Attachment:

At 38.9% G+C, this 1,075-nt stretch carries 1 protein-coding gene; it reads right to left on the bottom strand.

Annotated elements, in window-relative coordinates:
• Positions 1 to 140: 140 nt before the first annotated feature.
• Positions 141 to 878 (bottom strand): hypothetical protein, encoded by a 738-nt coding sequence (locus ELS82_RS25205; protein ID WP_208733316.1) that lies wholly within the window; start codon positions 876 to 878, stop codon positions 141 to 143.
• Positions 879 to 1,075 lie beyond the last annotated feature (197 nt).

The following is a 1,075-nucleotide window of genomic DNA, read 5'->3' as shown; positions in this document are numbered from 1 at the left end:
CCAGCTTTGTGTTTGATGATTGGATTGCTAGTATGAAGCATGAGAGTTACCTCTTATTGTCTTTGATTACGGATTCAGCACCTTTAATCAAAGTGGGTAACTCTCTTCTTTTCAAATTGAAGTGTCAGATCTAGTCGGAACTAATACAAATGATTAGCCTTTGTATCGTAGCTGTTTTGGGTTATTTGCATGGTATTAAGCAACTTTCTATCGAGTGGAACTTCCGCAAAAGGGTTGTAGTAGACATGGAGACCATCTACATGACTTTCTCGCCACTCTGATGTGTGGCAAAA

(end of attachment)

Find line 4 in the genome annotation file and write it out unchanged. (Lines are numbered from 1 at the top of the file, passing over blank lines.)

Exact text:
• Positions 141 to 878 (bottom strand): hypothetical protein, encoded by a 738-nt coding sequence (locus ELS82_RS25205; protein ID WP_208733316.1) that lies wholly within the window; start codon positions 876 to 878, stop codon positions 141 to 143.